8 Common Types Of Organizational Structures In Project Management
An organizational structure is a standard hierarchy for operations. It defines how groups can be divided, coordinated, and directed. It also describes the roles and tasks that are required to achieve the organization’s vision and objectives.
Organizational structures don’t have to be set in stone. They can be modified according to the needs and philosophy of an organization. This article will explain the differences between different organizational structures in project management, and how they work.
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Types and Features of Organizational Structure
Certain features should not be overlooked when choosing an organizational structure.
These are the key elements that make up a good organizational structure:
Grad of alignment with organizational goals
Assignment of accountability
Delegation of Capabilities
1. Organic or Simple Organization
This type of organization is flexible and adaptable to market changes.
This structure has few regulations, management layers, and rules. It also features a decentralized decision-making system.
The organic design of an organization is able to adapt to a rapidly changing environment. People work side by side to communicate quickly and often solve unforeseen issues, problems, and requirements.
The project manager may have very limited or no authority and may not be assigned a job role.
2. Line Organization
This is the simplest organizational structure you will find in small businesses. It has clearly defined authority levels in the hierarchical structure. The power flows from the top to the different operational levels or workers.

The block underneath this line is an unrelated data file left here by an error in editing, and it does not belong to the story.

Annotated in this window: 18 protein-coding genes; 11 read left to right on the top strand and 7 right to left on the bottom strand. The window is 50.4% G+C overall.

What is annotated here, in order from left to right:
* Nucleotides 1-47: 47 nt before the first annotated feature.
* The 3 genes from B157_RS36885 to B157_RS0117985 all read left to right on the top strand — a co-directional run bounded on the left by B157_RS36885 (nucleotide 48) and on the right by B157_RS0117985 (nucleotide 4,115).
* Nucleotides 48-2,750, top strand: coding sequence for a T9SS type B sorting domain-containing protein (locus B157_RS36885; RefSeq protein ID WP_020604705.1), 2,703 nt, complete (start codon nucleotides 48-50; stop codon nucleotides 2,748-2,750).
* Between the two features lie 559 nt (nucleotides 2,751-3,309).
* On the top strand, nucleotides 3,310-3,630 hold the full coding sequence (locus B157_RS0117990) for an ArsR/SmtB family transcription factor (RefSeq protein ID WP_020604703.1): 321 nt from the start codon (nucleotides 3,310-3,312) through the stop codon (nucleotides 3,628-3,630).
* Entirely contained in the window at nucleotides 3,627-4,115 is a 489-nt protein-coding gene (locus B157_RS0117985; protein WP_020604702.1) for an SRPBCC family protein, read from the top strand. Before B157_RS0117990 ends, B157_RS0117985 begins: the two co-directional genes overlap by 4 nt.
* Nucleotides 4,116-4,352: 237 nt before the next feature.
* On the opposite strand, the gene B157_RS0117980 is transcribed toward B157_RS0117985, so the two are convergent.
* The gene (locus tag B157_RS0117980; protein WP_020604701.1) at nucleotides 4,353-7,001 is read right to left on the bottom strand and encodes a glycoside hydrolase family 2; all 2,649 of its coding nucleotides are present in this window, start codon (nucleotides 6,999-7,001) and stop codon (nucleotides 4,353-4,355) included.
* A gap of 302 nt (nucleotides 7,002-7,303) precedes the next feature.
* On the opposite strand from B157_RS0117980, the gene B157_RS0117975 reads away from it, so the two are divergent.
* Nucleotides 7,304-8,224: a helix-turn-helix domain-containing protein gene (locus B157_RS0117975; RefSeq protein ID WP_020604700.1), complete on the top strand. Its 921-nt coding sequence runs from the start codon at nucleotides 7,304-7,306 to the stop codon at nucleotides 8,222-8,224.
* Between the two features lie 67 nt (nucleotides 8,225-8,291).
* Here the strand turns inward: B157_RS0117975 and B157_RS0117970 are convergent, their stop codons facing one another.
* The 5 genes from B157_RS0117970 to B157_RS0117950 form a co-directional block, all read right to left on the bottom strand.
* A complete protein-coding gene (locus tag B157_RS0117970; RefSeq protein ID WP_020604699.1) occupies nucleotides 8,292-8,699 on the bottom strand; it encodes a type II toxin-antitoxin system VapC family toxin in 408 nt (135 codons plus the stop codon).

The hierarchical structure clearly identifies authority, responsibility, accountability at each level.
Because it is simple, authority and responsibilities can be easily traced and transparent. Employees get quick feedback and can respond quickly, making communication fast and easy.
The duties of the project manager are determined by their position or authority in the hierarchy. While some organizations may not have this position, others may have very little to do.
3. Line and Staff Organization
The Line and Staff Organization is an extension of the Line Organization. Functional specialists work alongside line managers to guide them and provide advice.
This type of structure is becoming more common today, and many larger companies adopt it.
There are two types of staff: the general and the specialized.
General Staff: This is the staff that assists the top management. These employees are not experts.
Specialized staff: This team includes experts who offer services to the company. They can play a variety of roles, including advisory, control (as with quality control), and service (such maintenance). The expertise of specialists is used by the Line and Staff Organization. Line managers are better in many areas.
1. Staff can make better decisions, get support and coordination from specialists, and have the opportunity to train to improve skills.
1) Increased confusion and conflict among staff2) Higher costs for hiring specialist3) A tendency within the group to develop a personal image
4. Functional Organization
The Functional Organization groups workers according to their specialization. This structure is an extension to the Line Organizatio